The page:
Effects of low oxygen concentrations and metabolic inhibitors on proteoglycan and protein synthesis rates in the intervertebral disc.
Ishihara H., Urban JP.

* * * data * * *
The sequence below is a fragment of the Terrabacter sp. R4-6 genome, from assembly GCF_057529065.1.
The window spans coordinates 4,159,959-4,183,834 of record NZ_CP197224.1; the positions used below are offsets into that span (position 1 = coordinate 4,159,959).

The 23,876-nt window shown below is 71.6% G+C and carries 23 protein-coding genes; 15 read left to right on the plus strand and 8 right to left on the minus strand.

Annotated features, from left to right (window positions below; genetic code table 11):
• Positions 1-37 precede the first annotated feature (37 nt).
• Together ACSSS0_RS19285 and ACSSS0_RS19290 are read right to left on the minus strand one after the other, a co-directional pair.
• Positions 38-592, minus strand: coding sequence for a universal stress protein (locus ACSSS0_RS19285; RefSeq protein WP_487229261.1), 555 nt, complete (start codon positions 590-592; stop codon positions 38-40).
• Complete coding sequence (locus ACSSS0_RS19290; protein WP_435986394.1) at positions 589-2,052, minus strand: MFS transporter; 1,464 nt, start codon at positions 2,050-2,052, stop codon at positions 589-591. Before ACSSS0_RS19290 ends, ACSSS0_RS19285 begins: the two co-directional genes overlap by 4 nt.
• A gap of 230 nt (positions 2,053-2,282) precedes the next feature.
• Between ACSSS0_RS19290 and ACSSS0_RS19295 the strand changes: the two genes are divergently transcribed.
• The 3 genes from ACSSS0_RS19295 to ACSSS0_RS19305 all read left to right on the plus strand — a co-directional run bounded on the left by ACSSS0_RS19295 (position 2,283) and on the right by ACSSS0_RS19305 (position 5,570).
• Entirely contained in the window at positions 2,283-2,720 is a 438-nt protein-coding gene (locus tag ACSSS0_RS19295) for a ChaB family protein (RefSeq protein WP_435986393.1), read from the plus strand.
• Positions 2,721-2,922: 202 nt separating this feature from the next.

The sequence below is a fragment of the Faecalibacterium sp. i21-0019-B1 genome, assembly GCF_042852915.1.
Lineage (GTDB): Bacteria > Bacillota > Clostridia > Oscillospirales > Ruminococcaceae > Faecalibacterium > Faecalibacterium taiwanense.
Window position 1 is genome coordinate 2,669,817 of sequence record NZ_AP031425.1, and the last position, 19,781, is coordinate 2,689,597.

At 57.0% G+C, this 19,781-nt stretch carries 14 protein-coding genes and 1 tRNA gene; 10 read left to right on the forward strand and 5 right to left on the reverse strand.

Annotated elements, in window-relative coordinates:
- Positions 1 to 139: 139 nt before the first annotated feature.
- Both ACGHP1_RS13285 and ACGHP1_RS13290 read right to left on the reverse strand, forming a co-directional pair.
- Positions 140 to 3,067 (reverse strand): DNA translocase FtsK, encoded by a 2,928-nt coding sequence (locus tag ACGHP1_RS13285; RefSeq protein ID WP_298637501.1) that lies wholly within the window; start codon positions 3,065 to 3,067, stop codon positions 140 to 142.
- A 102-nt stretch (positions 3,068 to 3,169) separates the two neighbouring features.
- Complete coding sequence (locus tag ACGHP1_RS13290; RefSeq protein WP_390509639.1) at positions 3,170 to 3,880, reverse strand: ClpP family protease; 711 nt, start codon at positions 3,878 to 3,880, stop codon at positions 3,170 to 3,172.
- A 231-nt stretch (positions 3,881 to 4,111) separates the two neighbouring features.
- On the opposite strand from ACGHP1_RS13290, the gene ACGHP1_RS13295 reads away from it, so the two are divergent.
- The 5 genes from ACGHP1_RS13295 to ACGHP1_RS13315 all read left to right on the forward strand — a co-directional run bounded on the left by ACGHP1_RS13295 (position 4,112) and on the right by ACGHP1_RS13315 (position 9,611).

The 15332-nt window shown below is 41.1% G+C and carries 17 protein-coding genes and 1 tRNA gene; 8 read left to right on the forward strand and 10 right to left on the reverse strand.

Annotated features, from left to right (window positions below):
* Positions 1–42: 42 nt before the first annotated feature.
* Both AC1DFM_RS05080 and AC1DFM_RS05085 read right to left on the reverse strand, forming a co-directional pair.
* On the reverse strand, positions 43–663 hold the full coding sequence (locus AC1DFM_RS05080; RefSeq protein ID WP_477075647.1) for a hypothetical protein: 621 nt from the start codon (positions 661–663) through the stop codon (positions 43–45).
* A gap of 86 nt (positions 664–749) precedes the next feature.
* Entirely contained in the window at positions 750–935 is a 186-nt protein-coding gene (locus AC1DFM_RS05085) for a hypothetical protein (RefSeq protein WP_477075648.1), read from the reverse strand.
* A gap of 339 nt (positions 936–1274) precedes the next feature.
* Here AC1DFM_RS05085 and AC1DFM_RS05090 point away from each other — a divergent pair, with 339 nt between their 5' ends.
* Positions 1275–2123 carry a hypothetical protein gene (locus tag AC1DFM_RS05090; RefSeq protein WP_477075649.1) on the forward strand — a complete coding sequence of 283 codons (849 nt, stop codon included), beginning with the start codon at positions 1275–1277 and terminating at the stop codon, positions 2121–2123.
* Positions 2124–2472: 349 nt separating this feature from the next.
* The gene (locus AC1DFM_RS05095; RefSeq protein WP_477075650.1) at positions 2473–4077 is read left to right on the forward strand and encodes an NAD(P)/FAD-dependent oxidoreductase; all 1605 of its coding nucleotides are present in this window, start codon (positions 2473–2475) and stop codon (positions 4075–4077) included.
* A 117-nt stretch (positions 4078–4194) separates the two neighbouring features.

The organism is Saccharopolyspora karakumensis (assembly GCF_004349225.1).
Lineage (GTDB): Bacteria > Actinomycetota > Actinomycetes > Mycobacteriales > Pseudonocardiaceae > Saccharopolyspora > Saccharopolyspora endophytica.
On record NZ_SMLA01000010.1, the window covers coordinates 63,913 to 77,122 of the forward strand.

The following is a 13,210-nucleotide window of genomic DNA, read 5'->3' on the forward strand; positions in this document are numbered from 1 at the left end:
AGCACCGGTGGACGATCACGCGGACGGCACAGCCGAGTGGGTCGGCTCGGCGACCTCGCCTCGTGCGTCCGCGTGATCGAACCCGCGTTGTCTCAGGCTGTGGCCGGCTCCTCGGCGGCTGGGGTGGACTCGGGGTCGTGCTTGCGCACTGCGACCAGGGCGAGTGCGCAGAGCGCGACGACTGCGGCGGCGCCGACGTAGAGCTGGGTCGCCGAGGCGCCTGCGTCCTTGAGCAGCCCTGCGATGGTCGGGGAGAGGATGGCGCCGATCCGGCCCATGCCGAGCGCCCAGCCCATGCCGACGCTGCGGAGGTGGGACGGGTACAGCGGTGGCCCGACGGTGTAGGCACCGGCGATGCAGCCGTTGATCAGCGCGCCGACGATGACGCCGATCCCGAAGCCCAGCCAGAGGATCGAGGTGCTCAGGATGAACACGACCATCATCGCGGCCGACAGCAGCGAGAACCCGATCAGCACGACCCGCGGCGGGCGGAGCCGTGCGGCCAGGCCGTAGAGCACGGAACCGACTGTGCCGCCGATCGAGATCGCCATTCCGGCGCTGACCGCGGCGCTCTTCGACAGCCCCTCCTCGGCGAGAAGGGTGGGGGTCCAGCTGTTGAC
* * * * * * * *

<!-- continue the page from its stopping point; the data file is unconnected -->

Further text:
The intervertebral disc is the largest asvacular structure in the body; consequently, there are steep gradients in O2 concentration, with PO2 falling to as low as 1% O2 in the centre of the disc. We investigated the effect of O2 concentration on the rates of O2 consumption, lactate production, and sulphate and proline incorporation in bovine caudal discs. We also investigated the effects of metabolic inhibitors of energy production pathways on tracer incorporation. Samples from the outer annulus and nucleus pulposus were incubated for 24 hours in 1-21% O2. Rates were measured during the last 4 hours of incubation. As O2 concentration was reduced from 10 to 1% O2, O2 consumption rates fell by around 75% and lactate production rates almost doubled; the bovine discs thus showed a positive progressive Pasteur effect. Incorporation rates of [3H]proline and [35S]sulphate were lowest at 1% O2. In the nucleus, but not in the outer annulus, the rate of [35S]incorporation peaked at 5% O2, where it was 30% greater than at 21% O2 and 150% greater than at 1% O2. The competitive glycolysis inhibitor 2-deoxyglucose, the oxidative phosphorylation uncoupler 2,4-dinitrophenol, and the oxidative phosphorylation inhibitor sodium azide all markedly reduced sulphate incorporation. These results, together with previous measurements of CO2 production rates, suggest that a functionally significant fraction of the disc's energy is supplied by oxidative phosphorylation. However, low levels of PO2, 2,4-dinitrophenol, and sodium azide have been reported to reduce sulphate incorporation in articular cartilage, a tissue that derives its energy almost entirely from glycolysis.